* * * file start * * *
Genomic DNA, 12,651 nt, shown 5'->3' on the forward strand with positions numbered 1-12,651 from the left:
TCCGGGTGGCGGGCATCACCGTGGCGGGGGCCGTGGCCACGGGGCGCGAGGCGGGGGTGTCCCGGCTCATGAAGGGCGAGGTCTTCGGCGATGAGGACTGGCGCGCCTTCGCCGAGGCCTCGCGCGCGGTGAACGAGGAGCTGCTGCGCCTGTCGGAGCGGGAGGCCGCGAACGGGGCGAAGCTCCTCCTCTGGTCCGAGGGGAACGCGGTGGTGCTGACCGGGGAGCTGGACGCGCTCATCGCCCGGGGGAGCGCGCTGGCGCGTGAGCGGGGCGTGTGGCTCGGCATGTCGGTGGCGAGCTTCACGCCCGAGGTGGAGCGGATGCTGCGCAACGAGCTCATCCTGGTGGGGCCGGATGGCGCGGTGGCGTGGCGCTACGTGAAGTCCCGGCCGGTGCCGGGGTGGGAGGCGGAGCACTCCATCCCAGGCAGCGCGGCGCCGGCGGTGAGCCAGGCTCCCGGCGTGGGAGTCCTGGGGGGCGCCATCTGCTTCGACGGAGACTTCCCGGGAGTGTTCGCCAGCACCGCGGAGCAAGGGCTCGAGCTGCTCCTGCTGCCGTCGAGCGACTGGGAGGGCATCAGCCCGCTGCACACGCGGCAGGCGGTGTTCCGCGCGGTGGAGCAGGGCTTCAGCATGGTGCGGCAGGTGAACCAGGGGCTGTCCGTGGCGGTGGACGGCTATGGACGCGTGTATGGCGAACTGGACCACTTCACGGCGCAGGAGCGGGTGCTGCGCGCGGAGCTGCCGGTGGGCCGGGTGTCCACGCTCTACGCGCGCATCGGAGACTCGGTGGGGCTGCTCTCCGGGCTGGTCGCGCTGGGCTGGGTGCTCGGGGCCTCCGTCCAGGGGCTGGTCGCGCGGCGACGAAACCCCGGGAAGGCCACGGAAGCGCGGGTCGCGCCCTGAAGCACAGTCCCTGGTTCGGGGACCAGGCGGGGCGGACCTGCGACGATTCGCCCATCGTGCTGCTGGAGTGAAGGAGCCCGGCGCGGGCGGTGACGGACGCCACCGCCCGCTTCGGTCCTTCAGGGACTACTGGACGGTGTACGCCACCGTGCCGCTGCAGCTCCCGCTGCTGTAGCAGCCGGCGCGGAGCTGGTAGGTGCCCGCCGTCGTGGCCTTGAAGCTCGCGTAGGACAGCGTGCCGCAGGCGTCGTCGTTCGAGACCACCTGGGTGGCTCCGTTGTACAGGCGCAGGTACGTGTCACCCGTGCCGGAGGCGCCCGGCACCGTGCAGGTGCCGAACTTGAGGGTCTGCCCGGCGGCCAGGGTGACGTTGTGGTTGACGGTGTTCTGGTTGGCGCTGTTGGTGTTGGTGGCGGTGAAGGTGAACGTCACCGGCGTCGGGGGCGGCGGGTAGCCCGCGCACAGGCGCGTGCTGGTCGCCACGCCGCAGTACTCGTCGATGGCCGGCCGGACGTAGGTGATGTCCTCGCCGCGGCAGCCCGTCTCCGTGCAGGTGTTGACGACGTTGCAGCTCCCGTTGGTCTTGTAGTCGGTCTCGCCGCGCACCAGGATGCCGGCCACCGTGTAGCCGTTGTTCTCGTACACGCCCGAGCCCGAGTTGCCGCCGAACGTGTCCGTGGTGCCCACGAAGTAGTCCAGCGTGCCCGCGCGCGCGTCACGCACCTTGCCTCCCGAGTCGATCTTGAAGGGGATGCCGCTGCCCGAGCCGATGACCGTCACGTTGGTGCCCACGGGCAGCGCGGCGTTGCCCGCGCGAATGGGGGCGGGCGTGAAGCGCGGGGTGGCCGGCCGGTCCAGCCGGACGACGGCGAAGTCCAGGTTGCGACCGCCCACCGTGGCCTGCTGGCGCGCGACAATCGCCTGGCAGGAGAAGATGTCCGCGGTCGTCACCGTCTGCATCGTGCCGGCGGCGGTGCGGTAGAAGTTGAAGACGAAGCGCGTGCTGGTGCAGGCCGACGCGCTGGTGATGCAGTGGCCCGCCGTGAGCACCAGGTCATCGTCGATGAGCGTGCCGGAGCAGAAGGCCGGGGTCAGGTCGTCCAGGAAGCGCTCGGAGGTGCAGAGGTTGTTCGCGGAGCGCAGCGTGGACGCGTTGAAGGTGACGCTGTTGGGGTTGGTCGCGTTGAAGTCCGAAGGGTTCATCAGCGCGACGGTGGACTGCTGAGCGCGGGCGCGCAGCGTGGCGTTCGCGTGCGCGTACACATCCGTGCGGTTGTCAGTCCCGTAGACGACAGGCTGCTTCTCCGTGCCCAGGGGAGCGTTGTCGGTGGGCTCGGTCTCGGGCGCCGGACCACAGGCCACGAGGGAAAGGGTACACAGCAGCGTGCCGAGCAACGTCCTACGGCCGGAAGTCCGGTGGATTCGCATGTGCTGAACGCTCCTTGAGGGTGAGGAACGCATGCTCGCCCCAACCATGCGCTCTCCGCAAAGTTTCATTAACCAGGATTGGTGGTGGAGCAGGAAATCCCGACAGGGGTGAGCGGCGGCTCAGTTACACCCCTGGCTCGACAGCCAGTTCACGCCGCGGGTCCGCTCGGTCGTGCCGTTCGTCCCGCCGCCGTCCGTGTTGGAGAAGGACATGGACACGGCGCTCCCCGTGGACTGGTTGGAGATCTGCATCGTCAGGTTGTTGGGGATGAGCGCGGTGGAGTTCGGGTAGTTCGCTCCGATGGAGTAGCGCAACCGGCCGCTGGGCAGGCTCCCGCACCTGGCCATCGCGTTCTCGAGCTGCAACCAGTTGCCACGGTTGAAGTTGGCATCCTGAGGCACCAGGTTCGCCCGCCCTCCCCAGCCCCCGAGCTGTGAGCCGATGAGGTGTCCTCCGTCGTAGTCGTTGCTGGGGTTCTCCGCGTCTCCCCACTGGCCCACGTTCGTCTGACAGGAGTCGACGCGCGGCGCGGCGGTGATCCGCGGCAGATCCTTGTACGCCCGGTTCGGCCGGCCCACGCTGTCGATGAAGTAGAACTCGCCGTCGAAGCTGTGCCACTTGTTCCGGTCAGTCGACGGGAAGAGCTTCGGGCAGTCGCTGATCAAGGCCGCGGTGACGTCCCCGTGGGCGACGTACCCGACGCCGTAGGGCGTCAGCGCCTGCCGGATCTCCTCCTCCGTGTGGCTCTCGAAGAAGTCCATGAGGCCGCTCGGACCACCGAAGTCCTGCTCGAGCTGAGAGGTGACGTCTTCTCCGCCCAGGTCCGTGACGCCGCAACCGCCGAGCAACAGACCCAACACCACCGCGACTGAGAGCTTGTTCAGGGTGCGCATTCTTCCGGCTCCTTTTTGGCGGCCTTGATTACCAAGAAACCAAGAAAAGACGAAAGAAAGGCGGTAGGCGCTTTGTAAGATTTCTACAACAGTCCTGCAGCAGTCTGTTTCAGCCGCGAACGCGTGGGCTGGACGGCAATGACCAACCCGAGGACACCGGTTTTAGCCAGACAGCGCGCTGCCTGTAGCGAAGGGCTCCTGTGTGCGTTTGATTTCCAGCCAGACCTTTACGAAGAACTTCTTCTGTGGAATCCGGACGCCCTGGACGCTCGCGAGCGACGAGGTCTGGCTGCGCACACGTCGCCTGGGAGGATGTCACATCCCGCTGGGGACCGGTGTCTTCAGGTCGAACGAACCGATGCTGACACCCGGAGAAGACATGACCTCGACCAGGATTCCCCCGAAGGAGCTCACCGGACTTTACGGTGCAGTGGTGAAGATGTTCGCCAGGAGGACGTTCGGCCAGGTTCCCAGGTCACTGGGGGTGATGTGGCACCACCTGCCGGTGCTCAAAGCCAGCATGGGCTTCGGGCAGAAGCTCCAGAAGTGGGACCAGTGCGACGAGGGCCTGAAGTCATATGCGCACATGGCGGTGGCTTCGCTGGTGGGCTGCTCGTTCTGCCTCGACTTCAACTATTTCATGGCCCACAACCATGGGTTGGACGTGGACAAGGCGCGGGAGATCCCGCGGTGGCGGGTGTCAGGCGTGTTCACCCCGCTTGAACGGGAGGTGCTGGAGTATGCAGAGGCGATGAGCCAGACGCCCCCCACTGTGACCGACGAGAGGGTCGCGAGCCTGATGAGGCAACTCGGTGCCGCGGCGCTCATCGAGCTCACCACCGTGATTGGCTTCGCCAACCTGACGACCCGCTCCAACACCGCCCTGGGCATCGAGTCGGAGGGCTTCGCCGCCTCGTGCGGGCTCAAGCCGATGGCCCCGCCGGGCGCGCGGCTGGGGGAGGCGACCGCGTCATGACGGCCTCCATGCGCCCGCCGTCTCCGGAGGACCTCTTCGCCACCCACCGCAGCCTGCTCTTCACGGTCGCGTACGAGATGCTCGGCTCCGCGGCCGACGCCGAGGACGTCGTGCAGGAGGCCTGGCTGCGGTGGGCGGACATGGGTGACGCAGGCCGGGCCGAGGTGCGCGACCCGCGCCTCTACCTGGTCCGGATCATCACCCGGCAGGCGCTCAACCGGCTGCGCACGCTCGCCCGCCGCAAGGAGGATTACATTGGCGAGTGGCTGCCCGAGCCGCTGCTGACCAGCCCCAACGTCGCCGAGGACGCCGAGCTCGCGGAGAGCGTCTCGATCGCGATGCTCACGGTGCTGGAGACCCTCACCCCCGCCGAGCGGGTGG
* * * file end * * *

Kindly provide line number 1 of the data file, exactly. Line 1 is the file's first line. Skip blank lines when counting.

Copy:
Genomic DNA, 12,651 nt, shown 5'->3' on the forward strand with positions numbered 1-12,651 from the left: